Testimonies from the Maranatha Workshops
As workshops are held throughout each of our communities across Africa, testimonies of the transformation occurring in our Care Workers lives are being told by our local leaders as they witness the work of God in many lives. Here, we share with you some of the radical changes happening in local churches, families, and deep in the hearts of the men and women we are called to serve. They are the poorest of the poor, but they are meeting Jesus, who became poor for our sakes. As the revelation of His sacrifice and love becomes real to our Care Workers, they are experiencing a completely new reality and a completely new Saviour.
Individuals discovering the truth of Jesus
During the Maranatha Workshop in the community of Baraka, Zambia, many Care Workers experienced healing and joy. One of these Care Workers was a man named Kunda who for years had carried anger and resentment deep in his heart. On the first day, the teachings gave an understanding of who Jesus is and the truth that He binds up the broken hearted and brings good news to the poor. As Kunda discovered Jesus and comprehended what He did to bring freedom and love into our lives, Kunda was filled with a new joy! As soon as he returned home he greeted his wife with this new found bliss. At first she responded in utter disbelief but as Kunda laughed, outwardly aware of his transformation, she knew it was the answer to 30 years of prayer. The following day they arrived at the workshop together, celebrating in God’s faithfulness and thanking Him for the transformation that took place.
Healing broken homes
Care Workers at Baraka Community Based Organisation in Zambia have been deeply encouraged by walking in their community and visiting the most vulnerable people in their homes. They experienced pain and brokenness but they also see hope! As part of our Maranatha Workshops, Care Workers spend a day focused on learning the importance of listening to the Holy Spirit during their home visits. Care Workers have put this into practice and returned with a powerful testimony.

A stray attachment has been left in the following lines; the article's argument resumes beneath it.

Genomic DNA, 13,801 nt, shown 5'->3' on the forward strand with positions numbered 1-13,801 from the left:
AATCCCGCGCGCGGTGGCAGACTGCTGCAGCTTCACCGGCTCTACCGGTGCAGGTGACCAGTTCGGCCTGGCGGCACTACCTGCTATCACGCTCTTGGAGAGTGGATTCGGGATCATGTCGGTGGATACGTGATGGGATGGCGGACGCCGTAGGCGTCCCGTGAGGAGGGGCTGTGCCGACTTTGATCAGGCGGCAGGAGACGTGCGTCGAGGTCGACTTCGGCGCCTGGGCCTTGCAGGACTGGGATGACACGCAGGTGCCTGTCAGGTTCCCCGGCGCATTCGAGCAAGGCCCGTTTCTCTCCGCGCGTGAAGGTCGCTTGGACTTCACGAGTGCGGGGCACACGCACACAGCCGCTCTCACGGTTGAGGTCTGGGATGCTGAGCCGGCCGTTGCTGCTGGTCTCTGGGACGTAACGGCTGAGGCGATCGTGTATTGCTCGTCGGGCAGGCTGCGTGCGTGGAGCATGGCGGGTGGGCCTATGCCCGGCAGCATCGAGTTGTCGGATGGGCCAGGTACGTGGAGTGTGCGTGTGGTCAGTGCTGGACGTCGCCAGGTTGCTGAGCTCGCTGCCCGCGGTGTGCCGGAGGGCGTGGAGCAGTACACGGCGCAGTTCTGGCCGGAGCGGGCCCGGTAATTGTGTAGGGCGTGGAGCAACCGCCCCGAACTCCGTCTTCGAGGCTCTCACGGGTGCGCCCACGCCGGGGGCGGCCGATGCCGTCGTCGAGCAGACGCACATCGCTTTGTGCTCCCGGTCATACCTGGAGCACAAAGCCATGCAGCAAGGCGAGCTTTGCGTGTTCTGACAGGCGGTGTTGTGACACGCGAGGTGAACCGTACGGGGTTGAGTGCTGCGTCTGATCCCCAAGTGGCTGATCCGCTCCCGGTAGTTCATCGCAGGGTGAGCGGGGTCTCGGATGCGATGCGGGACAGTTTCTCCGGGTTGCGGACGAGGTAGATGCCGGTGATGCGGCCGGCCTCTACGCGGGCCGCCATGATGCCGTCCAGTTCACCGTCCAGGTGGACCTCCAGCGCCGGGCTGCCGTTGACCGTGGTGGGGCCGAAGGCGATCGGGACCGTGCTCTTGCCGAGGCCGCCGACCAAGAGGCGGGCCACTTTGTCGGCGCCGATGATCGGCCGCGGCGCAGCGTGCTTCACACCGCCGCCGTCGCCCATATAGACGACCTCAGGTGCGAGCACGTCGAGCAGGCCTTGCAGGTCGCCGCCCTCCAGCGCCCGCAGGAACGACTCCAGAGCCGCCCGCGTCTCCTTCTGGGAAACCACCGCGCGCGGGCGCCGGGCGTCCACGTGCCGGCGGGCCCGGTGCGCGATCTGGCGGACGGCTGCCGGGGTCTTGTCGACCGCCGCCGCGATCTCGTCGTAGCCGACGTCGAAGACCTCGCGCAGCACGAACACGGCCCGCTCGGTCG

“There was deep brokenness in a family we visited. The daughter had attempted to end her life, the father was intending to harm another person and the mother had abandoned the family. After hearing this, we started to minister to the family. The women spent time praying and encouraging the daughter and the men did the same with the father. After praying, the daughter knelt before her father asking for his forgiveness. He immediately forgave her and asked for her forgiveness in return. As we sat together, a sense of peace flowed through their restored relationship.”
The Care Workers experienced God’s continued healing in this family. Later they learned that on that same day they visited, the mother returned home. Faith was renewed in our Care Workers as they witnessed God move so powerfully. Each day our Care Workers now go out with a renewed spirit to bring hope, support and relief to the homes of the most vulnerable.
Peter, a local pastor and the coordinator of Chisamba Community Based Organisation, in Zambia was inspired to tell his story after experiencing a Maranatha Workshop. He grew up with an absent father, and his mother sent him to live with his sister when he was five. When Peter’s mother was pregnant with him, his father threatened to drown her baby if it was born a girl. Peter's mother begged God for a son, vowing to raise him to be a pastor. God gave her Peter. As he grew up, Peter had no desire to fulfill his mother’s vow. But she was adamant, and pressured him into reluctantly become a pastor.
Peter was placed in a local community church, preaching every Sunday. He and his wife started a family, but his heart ached. Peter resented his mother for her expectations, and he was angry at his father for abandoning him. At home, he would abuse his family and shout at his neighbours. Peter preached the Word of God, yet carried a heart full of rage. At night, he would weep alone, not knowing how to cope.